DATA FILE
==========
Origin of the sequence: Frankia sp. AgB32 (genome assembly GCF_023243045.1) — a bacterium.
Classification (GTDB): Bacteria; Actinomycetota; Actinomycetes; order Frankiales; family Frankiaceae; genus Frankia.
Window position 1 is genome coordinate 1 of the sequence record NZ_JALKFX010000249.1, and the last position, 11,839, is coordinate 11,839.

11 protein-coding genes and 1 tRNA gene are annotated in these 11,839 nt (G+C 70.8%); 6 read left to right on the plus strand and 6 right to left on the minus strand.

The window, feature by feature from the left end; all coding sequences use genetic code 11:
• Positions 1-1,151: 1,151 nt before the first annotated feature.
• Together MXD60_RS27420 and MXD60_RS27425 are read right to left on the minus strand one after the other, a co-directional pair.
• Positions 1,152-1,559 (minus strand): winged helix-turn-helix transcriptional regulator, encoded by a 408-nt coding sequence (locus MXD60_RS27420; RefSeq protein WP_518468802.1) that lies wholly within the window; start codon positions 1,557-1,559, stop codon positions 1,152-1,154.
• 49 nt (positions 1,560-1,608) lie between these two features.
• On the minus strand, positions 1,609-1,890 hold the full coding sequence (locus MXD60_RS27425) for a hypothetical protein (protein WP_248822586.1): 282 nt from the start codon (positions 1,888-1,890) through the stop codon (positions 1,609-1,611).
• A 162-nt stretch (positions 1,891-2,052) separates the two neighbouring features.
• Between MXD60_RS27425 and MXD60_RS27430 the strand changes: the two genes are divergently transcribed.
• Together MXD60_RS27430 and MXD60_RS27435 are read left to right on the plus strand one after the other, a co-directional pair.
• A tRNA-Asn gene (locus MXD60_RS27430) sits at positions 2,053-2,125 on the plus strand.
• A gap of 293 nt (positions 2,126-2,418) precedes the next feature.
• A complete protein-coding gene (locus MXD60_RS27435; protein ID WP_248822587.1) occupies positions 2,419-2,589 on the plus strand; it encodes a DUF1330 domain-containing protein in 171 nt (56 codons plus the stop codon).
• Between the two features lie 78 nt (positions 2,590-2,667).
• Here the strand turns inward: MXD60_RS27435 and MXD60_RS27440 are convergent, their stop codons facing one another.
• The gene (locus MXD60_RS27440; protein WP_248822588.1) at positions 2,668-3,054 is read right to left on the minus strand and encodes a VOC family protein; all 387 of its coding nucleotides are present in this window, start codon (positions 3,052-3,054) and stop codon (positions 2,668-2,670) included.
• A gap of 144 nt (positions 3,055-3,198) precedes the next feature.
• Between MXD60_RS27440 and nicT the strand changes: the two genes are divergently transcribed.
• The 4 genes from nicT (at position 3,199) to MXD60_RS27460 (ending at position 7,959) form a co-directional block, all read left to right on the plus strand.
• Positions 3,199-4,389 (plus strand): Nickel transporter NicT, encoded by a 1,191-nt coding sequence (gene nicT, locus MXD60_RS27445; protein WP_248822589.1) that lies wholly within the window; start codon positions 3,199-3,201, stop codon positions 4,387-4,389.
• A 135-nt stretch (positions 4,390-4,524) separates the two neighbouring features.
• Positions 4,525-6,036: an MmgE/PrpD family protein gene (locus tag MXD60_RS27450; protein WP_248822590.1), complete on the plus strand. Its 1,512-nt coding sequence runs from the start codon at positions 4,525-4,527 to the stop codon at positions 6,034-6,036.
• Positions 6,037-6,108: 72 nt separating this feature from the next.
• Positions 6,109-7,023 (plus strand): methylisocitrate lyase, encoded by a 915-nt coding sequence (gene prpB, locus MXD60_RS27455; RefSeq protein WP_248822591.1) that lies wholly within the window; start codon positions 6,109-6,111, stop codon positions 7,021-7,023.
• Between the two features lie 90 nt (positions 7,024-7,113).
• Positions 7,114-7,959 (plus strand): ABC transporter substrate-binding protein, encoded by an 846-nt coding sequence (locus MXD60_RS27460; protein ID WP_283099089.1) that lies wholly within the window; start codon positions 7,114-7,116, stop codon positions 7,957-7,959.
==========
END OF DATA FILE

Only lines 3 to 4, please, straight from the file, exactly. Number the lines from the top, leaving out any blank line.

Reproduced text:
Window position 1 is genome coordinate 1 of the sequence record NZ_JALKFX010000249.1, and the last position, 11,839, is coordinate 11,839.

11 protein-coding genes and 1 tRNA gene are annotated in these 11,839 nt (G+C 70.8%); 6 read left to right on the plus strand and 6 right to left on the minus strand.